Ask Salt&Light: What should I do now that I’m retrenched?

Gerald Tan // February 1, 2019, 7:00 am


Photo by rawpixel on Unsplash.

Dear Salt&Light,

I was recently retrenched from a job I held for more than 10 years. It’s been tough to come to terms with the situation. Do you have any advice?

Steven P, 48, technician in the oil and gas industry

Losing your job suddenly after more than 10 years of working is not something easy to get over.

The initial shock is usually followed by prolonged periods of anger, disappointment, worry and even shame.

Through my experiences, I have seen many retrenched people lose their identity and esteem, even resulting in strained or broken family relations. The truth is – retrenchment hurts.

Moving on from retrenchment requires us to depart from the old mindset of hurt and despair and move towards a new mindset of hope and optimism.

Turning to Christ allows us to do that.

As followers of Christ, we are not to cling on to old desires or habits but to start living in a way that pleases Christ.

When the Jews experienced hardship in their exile, God encouraged them through the prophet Jeremiah, saying: “For I know the plans I have for you,” declares the Lord,  “plans to prosper you and not harm you, plans to give you hope and a future. Then you will call on me and come and pray to me, and I will listen to you. You will seek me and find me when you seek Me with all your heart.” (Jeremiah 29:11-13).

Similarly, the apostle Paul also reminds us: “Therefore, if anyone is in Christ, the new creation has come. The old has gone, the new is here.” (2 Corinthians 5:17). As followers of Christ, we are not to cling on to old desires or habits but to start living in a way that pleases Christ.

Departing from our old mindsets of hurt and despair means we need to learn to accept our situation, let go of any anger, bitterness and disappointment.

We need to recognise that even good employees get retrenched and it is not personal.

Moving towards a new mindset of hope and optimism means we should view things positively. Look for the silver lining, count your blessings and learn to seek help from people around you to get back on your feet.

There are three practical steps you can take to move on from retrenchment.

Get support quickly

The best way to start moving on from retrenchment is to talk about it to people you trust and have them understand your situation.

During the early stages after the retrenchment, seek spousal, family, friend, church support for a listening ear, advice and practical, emotional and spiritual support.

Reflect and realign

Unemployment can be viewed as a pitstop in our career, to reflect and adjust our direction.

Our reflection should go beyond our work – it should extend to our lifestyle, our relationships and our walk with God.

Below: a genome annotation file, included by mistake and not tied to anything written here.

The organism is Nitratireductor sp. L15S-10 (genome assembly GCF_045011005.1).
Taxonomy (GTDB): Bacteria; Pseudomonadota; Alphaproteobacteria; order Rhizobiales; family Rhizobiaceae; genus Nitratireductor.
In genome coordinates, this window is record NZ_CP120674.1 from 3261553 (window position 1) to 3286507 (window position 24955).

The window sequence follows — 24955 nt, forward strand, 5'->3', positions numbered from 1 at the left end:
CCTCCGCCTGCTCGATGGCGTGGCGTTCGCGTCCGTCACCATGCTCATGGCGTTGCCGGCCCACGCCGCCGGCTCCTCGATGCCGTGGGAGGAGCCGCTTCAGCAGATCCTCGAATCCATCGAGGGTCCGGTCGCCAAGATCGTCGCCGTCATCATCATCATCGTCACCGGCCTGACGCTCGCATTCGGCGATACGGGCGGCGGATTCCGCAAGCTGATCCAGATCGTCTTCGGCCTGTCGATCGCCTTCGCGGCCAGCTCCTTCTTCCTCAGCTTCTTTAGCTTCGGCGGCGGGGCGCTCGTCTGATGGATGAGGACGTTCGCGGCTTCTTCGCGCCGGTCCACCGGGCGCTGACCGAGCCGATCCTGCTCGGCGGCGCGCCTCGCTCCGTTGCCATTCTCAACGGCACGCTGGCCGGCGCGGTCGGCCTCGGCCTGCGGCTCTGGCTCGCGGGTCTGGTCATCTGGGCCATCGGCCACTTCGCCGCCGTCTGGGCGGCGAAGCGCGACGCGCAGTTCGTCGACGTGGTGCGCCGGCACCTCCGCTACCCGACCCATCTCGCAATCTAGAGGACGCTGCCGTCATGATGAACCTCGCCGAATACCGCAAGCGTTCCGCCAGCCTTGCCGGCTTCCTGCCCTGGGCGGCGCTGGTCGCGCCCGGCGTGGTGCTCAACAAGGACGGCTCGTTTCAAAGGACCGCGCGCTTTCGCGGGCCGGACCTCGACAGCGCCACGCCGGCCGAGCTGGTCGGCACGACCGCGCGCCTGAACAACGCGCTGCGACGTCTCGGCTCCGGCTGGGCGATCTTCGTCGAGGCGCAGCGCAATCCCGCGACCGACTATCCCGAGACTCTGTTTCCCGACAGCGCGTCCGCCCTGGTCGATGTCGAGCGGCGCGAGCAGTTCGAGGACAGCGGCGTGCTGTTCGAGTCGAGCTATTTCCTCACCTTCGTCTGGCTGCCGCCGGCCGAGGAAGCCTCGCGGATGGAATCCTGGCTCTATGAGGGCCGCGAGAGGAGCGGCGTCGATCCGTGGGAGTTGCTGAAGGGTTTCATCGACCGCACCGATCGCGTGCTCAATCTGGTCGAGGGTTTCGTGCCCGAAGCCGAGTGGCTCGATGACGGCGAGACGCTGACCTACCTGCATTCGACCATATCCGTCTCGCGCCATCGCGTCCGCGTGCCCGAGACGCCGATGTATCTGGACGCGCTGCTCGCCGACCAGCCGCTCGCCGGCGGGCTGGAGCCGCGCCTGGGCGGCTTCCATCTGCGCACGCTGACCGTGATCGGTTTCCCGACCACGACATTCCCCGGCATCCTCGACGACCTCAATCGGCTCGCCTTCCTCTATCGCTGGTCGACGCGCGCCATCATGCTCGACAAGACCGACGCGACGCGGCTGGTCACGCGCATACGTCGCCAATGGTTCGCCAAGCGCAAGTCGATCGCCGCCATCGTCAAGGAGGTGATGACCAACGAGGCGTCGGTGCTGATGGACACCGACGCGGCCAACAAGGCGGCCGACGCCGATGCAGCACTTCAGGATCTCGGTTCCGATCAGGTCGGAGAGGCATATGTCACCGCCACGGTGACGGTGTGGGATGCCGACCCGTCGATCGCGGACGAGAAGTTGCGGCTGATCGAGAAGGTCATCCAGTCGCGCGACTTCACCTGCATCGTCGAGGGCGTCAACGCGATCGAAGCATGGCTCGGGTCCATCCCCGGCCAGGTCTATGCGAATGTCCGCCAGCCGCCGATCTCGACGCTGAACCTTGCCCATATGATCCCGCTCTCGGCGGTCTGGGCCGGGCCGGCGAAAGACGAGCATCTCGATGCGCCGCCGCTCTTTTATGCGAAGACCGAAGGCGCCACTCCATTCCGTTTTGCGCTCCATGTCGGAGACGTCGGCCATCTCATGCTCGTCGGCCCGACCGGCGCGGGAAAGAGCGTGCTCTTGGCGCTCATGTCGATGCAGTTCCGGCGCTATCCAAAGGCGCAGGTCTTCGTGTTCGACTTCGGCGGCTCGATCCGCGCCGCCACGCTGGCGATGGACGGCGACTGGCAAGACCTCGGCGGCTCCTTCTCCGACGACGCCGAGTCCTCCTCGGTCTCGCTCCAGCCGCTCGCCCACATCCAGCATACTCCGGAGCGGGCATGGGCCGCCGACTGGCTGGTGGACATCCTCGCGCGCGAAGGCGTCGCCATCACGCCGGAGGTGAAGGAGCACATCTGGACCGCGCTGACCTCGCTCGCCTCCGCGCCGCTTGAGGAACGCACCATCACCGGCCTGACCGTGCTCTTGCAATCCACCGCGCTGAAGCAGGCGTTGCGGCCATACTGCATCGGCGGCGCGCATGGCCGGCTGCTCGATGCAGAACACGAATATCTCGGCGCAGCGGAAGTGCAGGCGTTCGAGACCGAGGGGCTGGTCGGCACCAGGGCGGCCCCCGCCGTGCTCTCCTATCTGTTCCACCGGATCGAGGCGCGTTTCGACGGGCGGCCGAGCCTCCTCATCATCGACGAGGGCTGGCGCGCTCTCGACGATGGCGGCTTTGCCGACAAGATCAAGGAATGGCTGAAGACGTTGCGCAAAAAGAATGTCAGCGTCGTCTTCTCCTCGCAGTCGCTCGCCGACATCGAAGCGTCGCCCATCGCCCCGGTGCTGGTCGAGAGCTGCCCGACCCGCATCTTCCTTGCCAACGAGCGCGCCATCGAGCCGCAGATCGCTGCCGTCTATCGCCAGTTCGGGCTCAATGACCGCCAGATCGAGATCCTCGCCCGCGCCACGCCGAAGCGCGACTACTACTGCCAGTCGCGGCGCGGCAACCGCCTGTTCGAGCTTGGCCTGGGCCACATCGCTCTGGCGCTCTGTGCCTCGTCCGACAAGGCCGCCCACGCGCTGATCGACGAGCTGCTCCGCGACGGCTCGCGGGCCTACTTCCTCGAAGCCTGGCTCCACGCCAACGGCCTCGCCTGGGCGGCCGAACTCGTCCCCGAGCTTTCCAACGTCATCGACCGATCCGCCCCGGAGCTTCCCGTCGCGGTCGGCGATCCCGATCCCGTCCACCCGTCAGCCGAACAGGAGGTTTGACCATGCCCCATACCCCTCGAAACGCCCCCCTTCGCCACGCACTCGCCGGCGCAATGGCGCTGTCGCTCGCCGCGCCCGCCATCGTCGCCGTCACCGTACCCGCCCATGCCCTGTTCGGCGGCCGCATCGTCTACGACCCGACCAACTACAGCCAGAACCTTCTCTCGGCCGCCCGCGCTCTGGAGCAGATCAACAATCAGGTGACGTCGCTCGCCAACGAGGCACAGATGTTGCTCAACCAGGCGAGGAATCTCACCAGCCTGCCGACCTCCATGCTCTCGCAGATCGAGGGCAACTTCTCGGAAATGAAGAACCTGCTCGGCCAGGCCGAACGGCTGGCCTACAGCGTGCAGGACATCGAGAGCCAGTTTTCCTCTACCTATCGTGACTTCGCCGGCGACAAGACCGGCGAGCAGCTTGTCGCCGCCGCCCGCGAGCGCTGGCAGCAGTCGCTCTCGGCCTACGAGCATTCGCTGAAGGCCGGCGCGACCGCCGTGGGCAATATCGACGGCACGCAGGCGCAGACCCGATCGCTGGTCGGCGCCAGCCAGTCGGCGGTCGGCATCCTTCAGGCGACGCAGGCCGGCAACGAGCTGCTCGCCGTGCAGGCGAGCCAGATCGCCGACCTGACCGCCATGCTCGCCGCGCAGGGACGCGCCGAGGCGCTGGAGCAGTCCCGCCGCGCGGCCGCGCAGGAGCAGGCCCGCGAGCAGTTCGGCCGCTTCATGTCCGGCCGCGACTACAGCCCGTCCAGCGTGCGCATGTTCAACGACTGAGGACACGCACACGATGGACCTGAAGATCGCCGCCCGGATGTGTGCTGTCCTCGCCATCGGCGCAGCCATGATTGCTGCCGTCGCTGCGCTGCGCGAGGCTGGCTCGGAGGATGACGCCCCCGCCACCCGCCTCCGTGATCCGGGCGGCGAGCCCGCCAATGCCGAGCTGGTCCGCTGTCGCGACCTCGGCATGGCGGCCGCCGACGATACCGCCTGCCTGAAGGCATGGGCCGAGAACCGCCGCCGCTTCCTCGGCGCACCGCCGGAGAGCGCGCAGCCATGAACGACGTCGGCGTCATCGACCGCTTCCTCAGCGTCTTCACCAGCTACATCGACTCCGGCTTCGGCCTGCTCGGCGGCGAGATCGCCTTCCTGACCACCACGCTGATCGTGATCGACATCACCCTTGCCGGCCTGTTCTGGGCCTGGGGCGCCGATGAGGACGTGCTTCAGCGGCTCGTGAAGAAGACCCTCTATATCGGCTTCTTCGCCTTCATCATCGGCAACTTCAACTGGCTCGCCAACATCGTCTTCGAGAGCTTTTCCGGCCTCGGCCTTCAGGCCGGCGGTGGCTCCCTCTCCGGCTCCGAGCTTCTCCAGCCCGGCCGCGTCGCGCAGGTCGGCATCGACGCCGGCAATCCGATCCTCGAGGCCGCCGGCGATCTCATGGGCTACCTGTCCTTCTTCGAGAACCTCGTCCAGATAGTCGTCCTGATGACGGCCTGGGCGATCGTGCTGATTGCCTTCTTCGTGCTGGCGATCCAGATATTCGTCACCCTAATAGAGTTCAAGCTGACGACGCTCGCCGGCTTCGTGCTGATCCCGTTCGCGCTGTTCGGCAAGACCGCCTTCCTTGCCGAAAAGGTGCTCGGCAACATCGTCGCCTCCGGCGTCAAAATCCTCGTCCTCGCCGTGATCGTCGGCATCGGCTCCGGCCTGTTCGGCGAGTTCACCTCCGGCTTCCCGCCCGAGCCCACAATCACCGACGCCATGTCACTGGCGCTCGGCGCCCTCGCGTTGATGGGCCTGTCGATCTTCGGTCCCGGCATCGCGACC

It is a opportunity to return to Him, put Him first above all things and reflect how we can serve Him through our work using the skills, talents, experiences that we have been endowed with.

Stay Active and Ready

Plan out your finances and create a timeline and daily routine for yourself.

Include a variety of activities such as seeking help from private or public career services, attending free talks, learning new skills, networking and meeting new people, refining your resume, social media profiles, volunteering for a cause you are passionate about or keeping fit.

Have an overall goal in mind and share your plan with people you trust as a form of accountability.

Retrenchments are truly unforgettable moments in our lives. While undoubtedly painful, we can always turn to God and take practical steps to make the best out of our situation.

Support others

If you have a friend who has lost his/her job, you can: 

Pray for them, not pressure them: Pray for family members and friends who are unemployed, that they learn to see God in their situation and plan their steps with God in mind.

Encourage them to stay positive.

The unemployment journey may be long, so motivation and positivity go a long way.

Be sensitive to people who are unemployed. Constantly checking in may lead to them to feel pressured and irritated. They could end up retreating from church.

Connect, Not Confuse: Connect the unemployed with opportunities they may be interested in.

Offer the opportunity as an option for consideration, so they don’t feel pressured to accept.

Avoid giving advice or insisting they accept your advice.

Someone dealing with unemployment may face a situation of having too much conflicting advice from well-meaning friends.

Seek to understand what the unemployed person is going through.

About the author

Gerald Tan

Gerald Tan is a certified career coach with Avodah People Solutions. He works with people going through career transitions and helps them clarify career directions and strategise action steps to navigate their transitions.